"Aboriginal is who I am and Islam is my religion, it's my faith, it's my belief."

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According to Australia's 2011 census, 1,140 people identify as Aboriginal Muslims. The number almost doubled from the 2001 census.

Ms Rind's father comes from the Yamatji people in Western Australia, while her mother's ethnic origins are from the Balochi people, who are a cross-border ethnic minority divided between Pakistan, Iran and Afghanistan.

She said her spiritual Indigenous culture can sometimes "match up" with her Islamic beliefs.

She pursued her career as a registered nurse after seeing her family's health deteriorate from diabetes and eye disease, which also influenced her post-graduate study in optometry.

Despite moving to Melbourne eight years ago, Ms Rind said when she goes back home to Perth she feels "grounded" — especially when she visits the mosque.

"You feel homely [at the mosque], it's like being re-energised," she said.

The Sunni-Shia divide

Halim Rane, Dr Nora Amath's husband, is an associate professor of Islamic Studies at Griffith University, specialising in contemporary Islamic thought and Muslim communities in the West.

He said a focus on radical ideas and extremism in media and political discourse often perpetuates Muslim stereotypes.

But within Muslim communities, there can be tensions that spill over from ethnic and religious conflicts back home.

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While the divide between Sunni and Shia has historically fuelled many conflicts, Dr Rane said Sunnis and Shias are "not significantly different in terms of religious belief or practice".

"There are differences within the Sunnis that are as great as the differences between the Sunnis and the Shias," he said.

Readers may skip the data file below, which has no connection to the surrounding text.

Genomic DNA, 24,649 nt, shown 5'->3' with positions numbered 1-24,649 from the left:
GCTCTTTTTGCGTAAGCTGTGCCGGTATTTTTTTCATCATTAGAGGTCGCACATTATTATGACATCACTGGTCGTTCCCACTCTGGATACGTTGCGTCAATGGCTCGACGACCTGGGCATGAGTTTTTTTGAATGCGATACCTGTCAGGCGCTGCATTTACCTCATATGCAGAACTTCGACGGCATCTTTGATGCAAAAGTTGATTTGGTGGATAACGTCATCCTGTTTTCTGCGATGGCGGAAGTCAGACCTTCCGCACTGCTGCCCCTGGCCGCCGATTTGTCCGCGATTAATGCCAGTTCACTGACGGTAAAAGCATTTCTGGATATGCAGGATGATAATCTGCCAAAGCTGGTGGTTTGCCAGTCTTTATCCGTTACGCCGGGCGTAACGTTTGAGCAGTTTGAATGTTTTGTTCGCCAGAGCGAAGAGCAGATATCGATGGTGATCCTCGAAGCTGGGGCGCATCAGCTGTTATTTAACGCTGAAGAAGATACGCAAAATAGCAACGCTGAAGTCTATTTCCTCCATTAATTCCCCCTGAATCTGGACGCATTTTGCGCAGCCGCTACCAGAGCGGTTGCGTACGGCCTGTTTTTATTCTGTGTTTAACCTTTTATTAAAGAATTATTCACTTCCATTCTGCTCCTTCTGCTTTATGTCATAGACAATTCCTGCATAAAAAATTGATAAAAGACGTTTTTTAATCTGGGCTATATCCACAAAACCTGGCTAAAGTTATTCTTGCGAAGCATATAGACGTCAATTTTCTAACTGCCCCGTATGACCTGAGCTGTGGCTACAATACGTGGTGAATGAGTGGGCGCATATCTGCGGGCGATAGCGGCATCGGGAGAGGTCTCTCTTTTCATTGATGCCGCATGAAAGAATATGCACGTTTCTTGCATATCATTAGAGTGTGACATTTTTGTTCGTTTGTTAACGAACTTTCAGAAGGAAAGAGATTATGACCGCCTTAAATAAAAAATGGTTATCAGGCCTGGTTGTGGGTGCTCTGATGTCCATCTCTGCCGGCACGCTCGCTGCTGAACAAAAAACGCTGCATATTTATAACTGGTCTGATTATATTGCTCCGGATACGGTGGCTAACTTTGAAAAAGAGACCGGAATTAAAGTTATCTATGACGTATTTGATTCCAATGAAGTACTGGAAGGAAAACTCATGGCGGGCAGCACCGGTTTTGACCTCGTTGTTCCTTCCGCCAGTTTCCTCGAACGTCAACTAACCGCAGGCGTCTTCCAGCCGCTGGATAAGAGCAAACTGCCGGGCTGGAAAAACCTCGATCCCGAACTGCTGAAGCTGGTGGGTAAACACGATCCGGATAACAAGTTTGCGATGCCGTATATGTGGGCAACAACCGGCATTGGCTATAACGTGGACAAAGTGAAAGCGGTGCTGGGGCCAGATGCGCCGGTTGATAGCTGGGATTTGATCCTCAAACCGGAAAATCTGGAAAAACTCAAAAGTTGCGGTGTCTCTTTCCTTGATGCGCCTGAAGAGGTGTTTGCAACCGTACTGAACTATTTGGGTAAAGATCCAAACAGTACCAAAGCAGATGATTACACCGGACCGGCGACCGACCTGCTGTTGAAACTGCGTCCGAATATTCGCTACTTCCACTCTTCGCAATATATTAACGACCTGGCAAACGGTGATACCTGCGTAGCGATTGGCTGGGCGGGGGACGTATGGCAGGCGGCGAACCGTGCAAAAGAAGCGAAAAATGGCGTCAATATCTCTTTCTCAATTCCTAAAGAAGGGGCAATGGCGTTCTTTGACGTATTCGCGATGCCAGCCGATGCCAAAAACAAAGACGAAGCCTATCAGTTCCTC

The Sunni-Shia divide occurred over the succession of leadership after the prophet Mohammed's death, so the division is more political than religious, he added.

Shia Muslims believe the prophet Mohammed appointed Ali, his son-in-law and cousin, and divinely chosen descendants as guided successors, while Sunnis believe that the companions of the prophet were the rightful successors.

But while their teachings are all based on the same holy book, the Koran, the difference in interpretation has sometimes resulted in conflict.

In Afghanistan, the ethnic Hazara minority, who are predominately Shia, have been largely persecuted by the Taliban, who are Sunni Muslims.

Many from both sides have fled to Australia since 2001 when the US invasion of Afghanistan began, with many from the Hazara community relocating to regional areas.

Zahra Haydar Big, a prominent leader in the Hazara community in Shepparton, said her father "sacrificed his life" to bring his family to Australia.

In 2000, after finally reaching Australia from Afghanistan by boat, he sent for his wife and children to follow in 2008. But only a few short years after they were reunited, he died of stomach cancer.

"He brought us here [to] Australia, he put his life at risk, and he was glad he made it to Australia and he did not die in the ocean," she said.

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Ms Haydar Big said there are around 400 Hazara families that live in Shepparton, and with the help of local services, she works to break down the cultural stigma around mental health and to champion women's rights.

In 2020, she was the first Hazara woman in Australia to run for local council in Shepparton, where she drew inspiration from her father's legacy.

She said it's important that they identify with their Hazara ethnicity, rather than being cast under the "Afghan community".

"Hazaras are the minority community [that] were disadvantaged back in Afghanistan, but here in Australia, they have their voice and they want to be heard as Hazaras," she said.

"We come from a war-torn country where we did not have access to any educational opportunities or employment opportunities, but here in Australia I can see women coming from Afghanistan are very passionate and very keen to take these opportunities."